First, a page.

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The NFL has a comeback player of the year. The NBA has a most improved player award. The MLB has the Clemente Award which combines on-field skill with community involvement. Well done baseball, but you're still well short of the NHL.

 

Money, money, money, mon-ay!

In an era of athletics driven entirely by the dollar, consider NFL holdouts, league lockouts, labor disputes, contract extensions, etc. Top performing athletes know they can get a hefty sum of money and control where they go and how long they are there.

Think about the LeBron James Decision—a lot of that was about money. His loyalty to his team, city, state, fans, didn't keep him in Cleveland. What reason did he have for leaving Cleveland? Not much other than money and now his one title.

During the heat of all the pressure that is the NHL draft, the Pittsburgh Penguins looked to lock up one of the premier forwards in the game, Jordan Staal.

Staal had 50 points in 62 games last season for the Pens and was offered a 10-year deal to keep him in Pittsburgh for a long time.

Staal turned the offer down. For what reason? Wait, it's not money? No, Staal turned down the Pens offer and was traded to Carolina. So Carolina offered more money? No, Carolina offered Staal's brother, Erik.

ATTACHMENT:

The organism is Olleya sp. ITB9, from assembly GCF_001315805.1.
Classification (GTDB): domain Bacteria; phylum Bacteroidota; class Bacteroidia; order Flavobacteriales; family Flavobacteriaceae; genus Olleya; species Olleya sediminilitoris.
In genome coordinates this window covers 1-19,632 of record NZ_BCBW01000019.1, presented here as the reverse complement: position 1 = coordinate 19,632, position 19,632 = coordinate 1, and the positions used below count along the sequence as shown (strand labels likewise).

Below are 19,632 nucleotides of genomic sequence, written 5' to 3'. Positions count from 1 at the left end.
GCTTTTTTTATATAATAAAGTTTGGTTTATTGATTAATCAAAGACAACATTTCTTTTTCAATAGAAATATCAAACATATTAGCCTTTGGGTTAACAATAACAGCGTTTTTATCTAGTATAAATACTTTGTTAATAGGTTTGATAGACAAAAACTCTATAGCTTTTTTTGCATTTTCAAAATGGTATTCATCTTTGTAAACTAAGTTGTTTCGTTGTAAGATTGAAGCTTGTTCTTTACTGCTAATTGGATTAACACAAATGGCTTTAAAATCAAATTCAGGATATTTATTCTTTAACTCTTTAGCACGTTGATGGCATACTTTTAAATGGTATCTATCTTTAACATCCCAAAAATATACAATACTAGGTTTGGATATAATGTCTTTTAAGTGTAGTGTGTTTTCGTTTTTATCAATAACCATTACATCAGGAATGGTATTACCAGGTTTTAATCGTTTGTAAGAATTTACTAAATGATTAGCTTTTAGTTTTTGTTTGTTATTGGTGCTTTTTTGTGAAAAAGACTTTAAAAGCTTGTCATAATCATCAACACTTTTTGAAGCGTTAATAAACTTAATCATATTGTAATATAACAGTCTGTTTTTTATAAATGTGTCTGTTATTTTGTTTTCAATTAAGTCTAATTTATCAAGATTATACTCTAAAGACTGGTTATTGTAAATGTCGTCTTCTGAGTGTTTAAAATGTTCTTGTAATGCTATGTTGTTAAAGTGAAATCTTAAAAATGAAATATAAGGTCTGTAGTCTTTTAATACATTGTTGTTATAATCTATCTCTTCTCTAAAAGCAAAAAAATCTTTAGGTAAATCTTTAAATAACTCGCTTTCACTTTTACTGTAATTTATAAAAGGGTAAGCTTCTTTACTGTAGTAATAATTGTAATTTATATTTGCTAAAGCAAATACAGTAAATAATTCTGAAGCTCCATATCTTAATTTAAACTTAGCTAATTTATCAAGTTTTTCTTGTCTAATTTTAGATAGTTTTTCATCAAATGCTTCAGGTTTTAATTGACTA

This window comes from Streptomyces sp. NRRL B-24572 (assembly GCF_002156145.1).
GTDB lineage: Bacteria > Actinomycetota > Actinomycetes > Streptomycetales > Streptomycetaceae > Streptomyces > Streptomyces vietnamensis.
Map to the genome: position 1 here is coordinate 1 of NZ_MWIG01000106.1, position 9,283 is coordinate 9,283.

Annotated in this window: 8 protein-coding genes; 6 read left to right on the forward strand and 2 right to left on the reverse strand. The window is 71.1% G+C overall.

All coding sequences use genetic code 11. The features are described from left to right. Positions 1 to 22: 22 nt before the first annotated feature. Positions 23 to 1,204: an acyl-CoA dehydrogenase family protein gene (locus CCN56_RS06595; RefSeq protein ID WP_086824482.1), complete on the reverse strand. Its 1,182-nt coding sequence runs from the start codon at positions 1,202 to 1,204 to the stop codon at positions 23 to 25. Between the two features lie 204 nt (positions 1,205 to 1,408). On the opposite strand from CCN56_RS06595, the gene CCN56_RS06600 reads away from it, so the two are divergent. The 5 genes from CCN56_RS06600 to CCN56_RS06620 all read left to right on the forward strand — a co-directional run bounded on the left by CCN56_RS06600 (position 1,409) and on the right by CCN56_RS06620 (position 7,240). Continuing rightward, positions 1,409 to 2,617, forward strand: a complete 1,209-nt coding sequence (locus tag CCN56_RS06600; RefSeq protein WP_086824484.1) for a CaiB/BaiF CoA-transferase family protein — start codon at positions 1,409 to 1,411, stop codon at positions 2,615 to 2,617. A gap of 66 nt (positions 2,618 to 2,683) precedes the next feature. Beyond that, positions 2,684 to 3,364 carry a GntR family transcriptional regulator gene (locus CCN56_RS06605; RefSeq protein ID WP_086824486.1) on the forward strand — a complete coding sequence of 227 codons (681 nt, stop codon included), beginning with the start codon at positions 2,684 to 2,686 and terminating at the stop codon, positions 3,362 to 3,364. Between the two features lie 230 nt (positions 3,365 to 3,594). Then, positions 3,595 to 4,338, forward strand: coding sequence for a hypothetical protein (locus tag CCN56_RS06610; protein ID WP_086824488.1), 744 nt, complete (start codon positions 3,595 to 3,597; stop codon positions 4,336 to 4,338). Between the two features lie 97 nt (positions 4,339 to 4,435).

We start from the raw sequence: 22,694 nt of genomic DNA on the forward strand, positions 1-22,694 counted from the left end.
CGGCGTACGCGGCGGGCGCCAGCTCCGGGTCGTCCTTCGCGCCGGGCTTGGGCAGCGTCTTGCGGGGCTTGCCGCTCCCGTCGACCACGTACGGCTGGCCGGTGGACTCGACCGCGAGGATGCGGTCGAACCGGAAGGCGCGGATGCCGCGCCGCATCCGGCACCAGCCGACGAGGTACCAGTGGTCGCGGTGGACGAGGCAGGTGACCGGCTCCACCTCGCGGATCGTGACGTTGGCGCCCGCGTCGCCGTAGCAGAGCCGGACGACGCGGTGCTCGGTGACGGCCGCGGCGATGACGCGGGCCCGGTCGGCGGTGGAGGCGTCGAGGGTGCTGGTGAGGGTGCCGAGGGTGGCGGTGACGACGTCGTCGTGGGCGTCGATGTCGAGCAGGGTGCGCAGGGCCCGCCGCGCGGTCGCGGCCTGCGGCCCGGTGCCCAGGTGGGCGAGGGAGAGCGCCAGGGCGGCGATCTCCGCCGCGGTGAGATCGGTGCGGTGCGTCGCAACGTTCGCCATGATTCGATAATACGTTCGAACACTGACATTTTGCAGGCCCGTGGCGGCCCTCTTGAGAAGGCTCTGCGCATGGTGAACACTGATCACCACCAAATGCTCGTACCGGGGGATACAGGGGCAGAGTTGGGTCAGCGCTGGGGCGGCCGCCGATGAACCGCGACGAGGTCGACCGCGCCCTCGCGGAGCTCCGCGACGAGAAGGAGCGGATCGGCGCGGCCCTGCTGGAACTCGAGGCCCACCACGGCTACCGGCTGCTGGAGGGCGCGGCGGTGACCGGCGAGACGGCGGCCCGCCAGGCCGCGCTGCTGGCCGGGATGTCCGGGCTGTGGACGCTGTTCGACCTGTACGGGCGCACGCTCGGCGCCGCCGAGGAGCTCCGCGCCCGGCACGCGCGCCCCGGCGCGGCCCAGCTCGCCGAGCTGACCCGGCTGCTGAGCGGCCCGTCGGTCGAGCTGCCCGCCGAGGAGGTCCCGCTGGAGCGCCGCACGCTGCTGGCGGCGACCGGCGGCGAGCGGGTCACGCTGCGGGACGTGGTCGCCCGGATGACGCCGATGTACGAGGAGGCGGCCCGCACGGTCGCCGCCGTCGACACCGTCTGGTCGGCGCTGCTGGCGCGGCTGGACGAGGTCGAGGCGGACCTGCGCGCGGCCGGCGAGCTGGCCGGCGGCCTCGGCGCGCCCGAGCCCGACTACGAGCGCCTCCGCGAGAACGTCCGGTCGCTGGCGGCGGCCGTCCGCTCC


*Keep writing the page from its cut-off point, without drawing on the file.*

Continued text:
Jim McIsaac/Getty Images
The Staal Brothers now join forces in Carolina after Jordan turns down an extension in Pittsburgh.

Eric Staal is the captain of the 'Canes. Jordan is now joining him in North Carolina.

Jordan leaves the Pens in the most gracious of ways. He told his teammates, in person, at his own wedding. 

Jordan Staal exemplifies all that is right in professional sports. Thank you, sir.

 

The 2012 NHL Draft

Let it be a notice to all the newcomers to the National Hockey League, your on-ice actions are just as important as your off-ice actions and your off-ice actions are just as important as your on-ice actions.

Friday and Saturday's presentation of the next generation of stars in the league showed a young group of talented kids, many of which are barely shaving yet, experiencing the day of their lives.

Many shared the moment with their mothers, an all too fitting environment for a league that rewards the gentlemanly.

If you think the team's front offices don't embrace this notion, think again. Of the Top 10 picks, four of them were captains and one was named an Academic Player of the Month.

Conduct is stressed from the beginning for these kids. The league promotes it. The league rewards it.

Some of the best to ever play the game personify it—names like Mark Messier, Daniel Alfredsson, Nicklas Lidstrom, Brendan Shanahan, Wayne Gretzky, Ray Bourque and Martin St. Louis to name a few in recent memory.

The NHL is growing out of their thug reputation while still providing an entertaining product for everyone involved. The league continues to travel in the right direction and with this new wave of stars now assigned to their teams, the next generation of gentlemen is among us.